You probably know, it is likely the English word 'electron' has an etymology ultimately derived from the ancient Greek 'amber'. Did Thales of Miletus, Heraclitus of Ephesus, or Galen of Pergamum use deduction when exploring the natural world? Yes! How about Galileo Galilei, Rene Descartes, or James Clark Maxwell use deduction? Even more so with the mathematization of science, surely. But, explanations do not conform well to purely deductive models, most famously, the Hempelian deductive-nomological model. To clear up your misunderstanding, you need to get to the current understanding of explanation within the philosophy of science.

I recommend Blackwell's Companion to the Philosophy of Science. though I think Routledge may have one. There are others, but it's easier than working through SEP or the Encyclopedia of Philosophy. On page 127, W. H. Newton-Smith says:

Very few explanations actually encountered in everyday life or in science have [a deductively] precise form.... we sketch part of a story which we are betting could be elaborated so as to incorporate appropriate laws, given further empirical [emphasis mine] research.

Indeed, unlike mathematics which is primarily viewed as a deductive activity like as Euclid's geometry, science is much more in the spirit of trial and error, and has a strong component of engineering which proceeds from watching prototypes fail. Like logic, math is generally limited inadequately describing the world, and whole theories of math deal with uncertainty such as statistics, stochastics, and chaos theory. The very ontological nature of the electron itself is mathematically uncertain. Even Newton's vaunted laws of gravitation become almost useless when a third body is added to a dynamic situation.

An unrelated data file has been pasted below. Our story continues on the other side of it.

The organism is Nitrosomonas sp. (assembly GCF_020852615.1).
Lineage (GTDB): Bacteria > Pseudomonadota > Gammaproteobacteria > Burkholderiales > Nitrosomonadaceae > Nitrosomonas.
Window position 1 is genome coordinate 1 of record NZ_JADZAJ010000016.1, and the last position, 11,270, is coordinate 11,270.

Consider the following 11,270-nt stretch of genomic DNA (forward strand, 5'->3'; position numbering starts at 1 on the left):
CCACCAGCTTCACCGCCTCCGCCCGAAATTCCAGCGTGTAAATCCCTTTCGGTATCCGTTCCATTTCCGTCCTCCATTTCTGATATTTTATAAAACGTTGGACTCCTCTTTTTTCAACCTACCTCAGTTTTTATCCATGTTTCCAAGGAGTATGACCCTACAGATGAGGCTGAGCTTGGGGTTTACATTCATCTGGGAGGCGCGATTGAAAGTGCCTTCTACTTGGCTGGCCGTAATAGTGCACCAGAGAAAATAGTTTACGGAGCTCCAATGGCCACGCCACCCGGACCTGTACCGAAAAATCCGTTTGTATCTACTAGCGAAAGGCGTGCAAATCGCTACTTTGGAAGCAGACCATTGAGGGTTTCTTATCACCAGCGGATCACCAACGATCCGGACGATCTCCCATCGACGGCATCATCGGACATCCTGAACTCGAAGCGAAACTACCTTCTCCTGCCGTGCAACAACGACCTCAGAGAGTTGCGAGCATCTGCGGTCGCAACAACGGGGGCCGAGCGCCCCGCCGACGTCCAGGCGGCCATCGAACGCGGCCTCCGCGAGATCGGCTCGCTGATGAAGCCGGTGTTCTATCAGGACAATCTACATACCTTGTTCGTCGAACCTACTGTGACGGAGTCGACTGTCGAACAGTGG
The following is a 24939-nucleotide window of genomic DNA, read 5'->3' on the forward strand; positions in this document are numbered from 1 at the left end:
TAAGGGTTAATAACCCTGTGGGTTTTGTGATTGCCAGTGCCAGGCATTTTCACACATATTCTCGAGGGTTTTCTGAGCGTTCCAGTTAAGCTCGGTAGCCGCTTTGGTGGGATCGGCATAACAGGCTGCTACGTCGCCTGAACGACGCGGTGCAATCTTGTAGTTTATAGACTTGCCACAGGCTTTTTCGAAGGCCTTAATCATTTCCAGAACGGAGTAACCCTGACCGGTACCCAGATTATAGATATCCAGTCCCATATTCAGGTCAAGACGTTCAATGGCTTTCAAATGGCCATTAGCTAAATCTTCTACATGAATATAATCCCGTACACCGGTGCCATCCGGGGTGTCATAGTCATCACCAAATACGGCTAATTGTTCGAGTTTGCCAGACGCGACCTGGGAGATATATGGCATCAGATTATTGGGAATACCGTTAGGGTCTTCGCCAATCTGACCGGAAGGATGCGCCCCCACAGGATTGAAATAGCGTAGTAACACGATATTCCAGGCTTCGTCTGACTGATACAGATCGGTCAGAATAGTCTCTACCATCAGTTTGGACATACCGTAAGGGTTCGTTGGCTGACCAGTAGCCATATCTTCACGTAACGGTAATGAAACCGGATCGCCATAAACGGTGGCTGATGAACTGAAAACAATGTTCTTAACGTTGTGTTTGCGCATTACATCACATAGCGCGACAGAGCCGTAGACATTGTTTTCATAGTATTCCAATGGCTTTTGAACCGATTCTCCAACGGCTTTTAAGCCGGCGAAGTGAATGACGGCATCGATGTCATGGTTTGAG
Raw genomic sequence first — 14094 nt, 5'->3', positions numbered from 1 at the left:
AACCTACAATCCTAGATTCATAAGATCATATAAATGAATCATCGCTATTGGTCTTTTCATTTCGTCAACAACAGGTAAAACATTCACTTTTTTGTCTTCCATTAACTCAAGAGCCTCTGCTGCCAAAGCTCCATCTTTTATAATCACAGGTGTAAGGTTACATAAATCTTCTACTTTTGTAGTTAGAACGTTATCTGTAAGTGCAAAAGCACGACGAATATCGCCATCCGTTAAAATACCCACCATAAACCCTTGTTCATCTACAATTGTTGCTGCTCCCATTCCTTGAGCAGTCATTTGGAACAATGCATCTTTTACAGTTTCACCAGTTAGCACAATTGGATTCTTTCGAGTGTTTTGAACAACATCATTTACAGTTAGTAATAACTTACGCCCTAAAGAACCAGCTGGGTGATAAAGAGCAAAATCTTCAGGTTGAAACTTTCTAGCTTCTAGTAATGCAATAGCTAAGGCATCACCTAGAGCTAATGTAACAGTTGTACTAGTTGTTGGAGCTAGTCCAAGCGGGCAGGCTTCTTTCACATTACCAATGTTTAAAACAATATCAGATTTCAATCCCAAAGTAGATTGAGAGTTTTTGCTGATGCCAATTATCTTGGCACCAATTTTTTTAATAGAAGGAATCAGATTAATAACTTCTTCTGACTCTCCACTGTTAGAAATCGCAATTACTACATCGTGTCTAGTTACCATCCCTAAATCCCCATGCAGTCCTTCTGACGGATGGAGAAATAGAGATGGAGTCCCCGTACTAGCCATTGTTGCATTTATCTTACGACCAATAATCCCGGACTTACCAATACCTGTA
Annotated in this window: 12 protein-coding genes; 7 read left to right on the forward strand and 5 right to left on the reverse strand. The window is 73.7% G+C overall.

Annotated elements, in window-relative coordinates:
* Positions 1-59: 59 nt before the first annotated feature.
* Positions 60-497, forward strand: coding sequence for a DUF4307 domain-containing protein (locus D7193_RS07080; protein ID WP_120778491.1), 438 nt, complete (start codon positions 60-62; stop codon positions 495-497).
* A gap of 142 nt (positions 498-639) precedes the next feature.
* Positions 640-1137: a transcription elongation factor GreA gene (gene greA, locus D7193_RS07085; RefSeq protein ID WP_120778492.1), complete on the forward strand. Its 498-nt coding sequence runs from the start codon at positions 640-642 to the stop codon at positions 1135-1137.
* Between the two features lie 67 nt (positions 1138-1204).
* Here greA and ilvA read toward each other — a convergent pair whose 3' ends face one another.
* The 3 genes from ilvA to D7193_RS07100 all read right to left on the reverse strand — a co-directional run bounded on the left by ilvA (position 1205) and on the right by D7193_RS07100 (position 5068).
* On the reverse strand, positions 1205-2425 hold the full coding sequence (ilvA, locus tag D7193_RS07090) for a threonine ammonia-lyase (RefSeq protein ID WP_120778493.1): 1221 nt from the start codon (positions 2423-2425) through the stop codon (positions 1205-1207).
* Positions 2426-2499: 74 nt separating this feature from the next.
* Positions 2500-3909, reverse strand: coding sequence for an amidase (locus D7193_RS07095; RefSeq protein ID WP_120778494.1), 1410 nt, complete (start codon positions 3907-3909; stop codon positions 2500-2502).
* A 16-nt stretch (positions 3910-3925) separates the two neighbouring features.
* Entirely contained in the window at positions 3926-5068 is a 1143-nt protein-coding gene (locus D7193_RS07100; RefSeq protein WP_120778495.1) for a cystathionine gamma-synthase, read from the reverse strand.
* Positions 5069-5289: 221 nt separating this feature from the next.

Deductive logic and math play a role in electrostatics, certainly, but there are other forms of explanation. Another aspect of electrostatic explanation can be viewed in terms of causality, which is a philosophical problem in and of itself. Some scientists go so far as to reject it completely preferring to see all systems as possessing latent variables which undermine deterministic certainty. Math, after all, is a model of the universe, not the universe itself (despite the recent fad of considering the universe a simulation without empirical evidence).

So, in terms of causality, particles are unpredictable and not subject entirely to deductive logic. This is why the causal-relevance model of explanation offers a complementary tool for dealing with understanding electrostatics. In the C-R model of phenomena, they are understood in terms of causally relevant features which aren't arrived at through a priori reasoning but from a posteriori experience, which is the heart of the empirical tradition. Modern chemistry started off as two distinct types of alchemy, those of living substance and those of non-living substance. Through experiment, chemists eventually rebutted the logical conclusion that living substances were animated with an elan vital leading to the abandonment of vitalism. An understanding of electrons has always been facilitated by deductive reason, but far more inductive and empirical methods. This is why abductive logic is generally seen as the primary way we form explanations about phenomena. Human logic is largely defeasible. Intellectuals have tended towards certainty in methods, but the universe and the mind are largely non-deterministic.

In fact, other models besides the D-N and C-R models of scientific explanation abound. Again, according to Newton-Smith on page 130: